A few days later Mr. Cairns and Mr. Didur (Bethel elder) spoke again by phone. Mr Cairns testified that Mr. Didur instructed him to ensure a report was made to the Childrens Aid Society since it was unclear whether the Palmers’ doctor would be reporting. Mr. Cairns therefore called Mr. Palmer and told him that he should personally report himself to the C.A.S. Mr. Palmer reported back to the elders that he had taken his wife and two youngest children with him to the Children’s Aid Society and reported the matter to them. Mr. Brown testified, and I accept, that he personally called the C.A.S. office immediately thereafter to confirm the report had been made. The plaintiff acknowledges Mr. Palmer did in fact report himself to the Children’s Aid Society."
Furthermore Judge Molloy clearly ruled that Vicki Boer's 'memory' of what occurred did not coincide with the facts when she later stated in her ruling: "I have already ruled that I do not accept Ms. Boer's evidence that the elders told her not to seek medical assistance and not to report the abuse to the authorities. These were important points about which she was certain in her own mind. Her memory on those was inaccurate."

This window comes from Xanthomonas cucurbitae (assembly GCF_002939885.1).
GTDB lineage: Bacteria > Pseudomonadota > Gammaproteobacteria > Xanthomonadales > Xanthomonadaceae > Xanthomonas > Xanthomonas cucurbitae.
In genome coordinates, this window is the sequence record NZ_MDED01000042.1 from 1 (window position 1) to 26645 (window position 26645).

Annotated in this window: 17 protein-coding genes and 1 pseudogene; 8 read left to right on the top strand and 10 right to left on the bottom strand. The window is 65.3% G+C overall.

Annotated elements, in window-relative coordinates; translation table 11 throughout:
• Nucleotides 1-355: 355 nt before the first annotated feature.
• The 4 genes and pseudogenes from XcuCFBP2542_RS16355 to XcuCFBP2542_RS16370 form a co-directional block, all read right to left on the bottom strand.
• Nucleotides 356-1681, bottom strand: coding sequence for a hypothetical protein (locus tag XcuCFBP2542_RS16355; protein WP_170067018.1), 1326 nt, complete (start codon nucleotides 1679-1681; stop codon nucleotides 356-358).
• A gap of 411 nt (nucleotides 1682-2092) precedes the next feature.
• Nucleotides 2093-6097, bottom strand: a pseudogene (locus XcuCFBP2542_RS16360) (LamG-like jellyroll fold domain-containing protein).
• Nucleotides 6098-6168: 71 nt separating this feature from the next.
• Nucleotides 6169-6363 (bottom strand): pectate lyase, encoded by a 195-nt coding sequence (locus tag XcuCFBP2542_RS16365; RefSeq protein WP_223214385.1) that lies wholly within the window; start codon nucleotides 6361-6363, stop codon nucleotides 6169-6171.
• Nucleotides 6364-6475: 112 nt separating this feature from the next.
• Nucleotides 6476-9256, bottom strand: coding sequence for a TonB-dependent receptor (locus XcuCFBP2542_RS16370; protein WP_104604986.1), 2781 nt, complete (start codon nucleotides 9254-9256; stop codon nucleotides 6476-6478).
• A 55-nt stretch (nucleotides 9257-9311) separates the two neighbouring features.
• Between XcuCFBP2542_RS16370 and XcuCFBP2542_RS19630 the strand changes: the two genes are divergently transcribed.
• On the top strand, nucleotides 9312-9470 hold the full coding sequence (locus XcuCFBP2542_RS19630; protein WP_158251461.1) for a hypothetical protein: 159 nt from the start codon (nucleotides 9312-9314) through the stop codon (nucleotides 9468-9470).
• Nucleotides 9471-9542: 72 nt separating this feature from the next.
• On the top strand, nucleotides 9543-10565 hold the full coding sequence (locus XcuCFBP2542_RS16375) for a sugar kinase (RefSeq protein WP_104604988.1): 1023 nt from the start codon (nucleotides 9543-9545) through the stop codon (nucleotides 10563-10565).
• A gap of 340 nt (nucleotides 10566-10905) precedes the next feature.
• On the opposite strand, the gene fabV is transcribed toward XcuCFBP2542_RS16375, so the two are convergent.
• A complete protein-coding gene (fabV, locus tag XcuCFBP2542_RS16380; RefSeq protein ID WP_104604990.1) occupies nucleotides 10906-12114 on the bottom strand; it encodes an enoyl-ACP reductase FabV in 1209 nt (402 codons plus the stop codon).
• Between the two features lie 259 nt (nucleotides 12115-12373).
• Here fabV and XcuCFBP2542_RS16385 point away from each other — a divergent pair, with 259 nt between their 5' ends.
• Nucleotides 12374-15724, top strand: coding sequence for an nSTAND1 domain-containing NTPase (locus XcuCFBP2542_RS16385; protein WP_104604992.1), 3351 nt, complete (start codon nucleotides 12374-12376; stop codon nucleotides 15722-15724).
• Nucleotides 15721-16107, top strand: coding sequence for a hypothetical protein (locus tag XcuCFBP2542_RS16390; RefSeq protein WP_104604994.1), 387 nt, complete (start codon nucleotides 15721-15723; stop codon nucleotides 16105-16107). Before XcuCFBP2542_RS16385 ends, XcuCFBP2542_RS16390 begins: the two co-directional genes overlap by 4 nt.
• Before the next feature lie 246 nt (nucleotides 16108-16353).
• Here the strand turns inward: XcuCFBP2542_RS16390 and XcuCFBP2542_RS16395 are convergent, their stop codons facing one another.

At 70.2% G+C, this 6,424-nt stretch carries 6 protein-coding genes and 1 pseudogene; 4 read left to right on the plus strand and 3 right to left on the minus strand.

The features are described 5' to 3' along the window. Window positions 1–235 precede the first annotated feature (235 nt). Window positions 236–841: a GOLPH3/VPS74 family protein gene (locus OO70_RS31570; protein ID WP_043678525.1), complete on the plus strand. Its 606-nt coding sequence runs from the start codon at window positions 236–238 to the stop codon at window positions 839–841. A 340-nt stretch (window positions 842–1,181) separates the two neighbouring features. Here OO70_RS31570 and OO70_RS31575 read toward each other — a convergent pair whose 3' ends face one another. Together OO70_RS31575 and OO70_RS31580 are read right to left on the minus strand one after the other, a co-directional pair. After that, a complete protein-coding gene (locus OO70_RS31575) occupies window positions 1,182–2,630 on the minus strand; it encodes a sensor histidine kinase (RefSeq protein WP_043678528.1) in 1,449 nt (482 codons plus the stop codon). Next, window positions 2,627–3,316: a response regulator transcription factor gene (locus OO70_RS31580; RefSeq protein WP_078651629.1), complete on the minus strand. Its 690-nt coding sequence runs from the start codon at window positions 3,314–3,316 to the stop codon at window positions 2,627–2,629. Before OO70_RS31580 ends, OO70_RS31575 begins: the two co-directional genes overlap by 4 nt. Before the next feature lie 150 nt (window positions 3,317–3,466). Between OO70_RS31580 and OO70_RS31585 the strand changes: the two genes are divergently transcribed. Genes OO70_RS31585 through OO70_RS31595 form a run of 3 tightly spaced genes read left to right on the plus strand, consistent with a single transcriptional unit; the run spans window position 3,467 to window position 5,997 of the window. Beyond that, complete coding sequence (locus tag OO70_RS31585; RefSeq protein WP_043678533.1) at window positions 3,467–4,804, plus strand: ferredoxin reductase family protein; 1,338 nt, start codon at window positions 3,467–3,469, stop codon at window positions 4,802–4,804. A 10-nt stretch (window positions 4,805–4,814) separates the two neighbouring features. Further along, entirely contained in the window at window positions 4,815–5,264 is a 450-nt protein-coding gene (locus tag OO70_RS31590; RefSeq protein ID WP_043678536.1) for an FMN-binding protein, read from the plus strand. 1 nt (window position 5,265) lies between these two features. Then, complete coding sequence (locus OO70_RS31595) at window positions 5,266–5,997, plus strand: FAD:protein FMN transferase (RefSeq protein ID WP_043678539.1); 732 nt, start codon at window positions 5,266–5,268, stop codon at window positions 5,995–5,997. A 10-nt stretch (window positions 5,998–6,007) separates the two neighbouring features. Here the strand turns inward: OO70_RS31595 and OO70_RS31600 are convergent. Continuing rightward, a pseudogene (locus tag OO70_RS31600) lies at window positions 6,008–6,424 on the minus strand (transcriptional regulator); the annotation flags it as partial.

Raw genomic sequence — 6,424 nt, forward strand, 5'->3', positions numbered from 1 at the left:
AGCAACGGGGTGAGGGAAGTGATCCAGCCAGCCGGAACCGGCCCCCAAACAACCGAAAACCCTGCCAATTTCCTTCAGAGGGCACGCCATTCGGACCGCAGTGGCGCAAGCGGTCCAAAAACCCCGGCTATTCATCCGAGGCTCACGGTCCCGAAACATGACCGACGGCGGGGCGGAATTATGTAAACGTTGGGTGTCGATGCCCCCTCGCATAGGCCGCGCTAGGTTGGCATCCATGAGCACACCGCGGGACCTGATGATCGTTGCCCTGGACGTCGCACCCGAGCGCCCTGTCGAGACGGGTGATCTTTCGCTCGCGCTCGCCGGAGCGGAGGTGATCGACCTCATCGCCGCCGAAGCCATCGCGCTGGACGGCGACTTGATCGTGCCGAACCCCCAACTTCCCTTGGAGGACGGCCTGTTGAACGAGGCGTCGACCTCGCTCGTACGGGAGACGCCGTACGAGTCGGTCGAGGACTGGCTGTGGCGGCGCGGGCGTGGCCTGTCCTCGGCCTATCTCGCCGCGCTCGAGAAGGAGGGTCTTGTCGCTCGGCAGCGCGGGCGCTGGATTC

Judge Molloy also examined similar cases from the United States and candidly stated in her ruling: "I conclude that had Ms. Boer’s action been brought in the United States, it would likely be subject to summary dismissal based on these cases."
However, even though Judge Molloy also stated in her ruling concerning the elders that "They were sympathetic to the plaintiff. She understood they believed her story..... It was reasonable, and indeed appropriate in the circumstances for them to ensure that the plaintiff's voice was heard and that they not rely solely on Mr. Palmer's version of the events..." she still awarded Boer $5,000 for the trauma caused her in confronting her father at an investigative meeting with the elders stating, "There was, however, psychological harm to the plaintiff as a result of the December 29, 1989 meeting. She was in a very vulnerable state at the time as she had just begun to deal with the effects of her father’s abuse. I accept the evidence of the various experts, including Dr. Awad, that this confrontation made things worse for the plaintiff."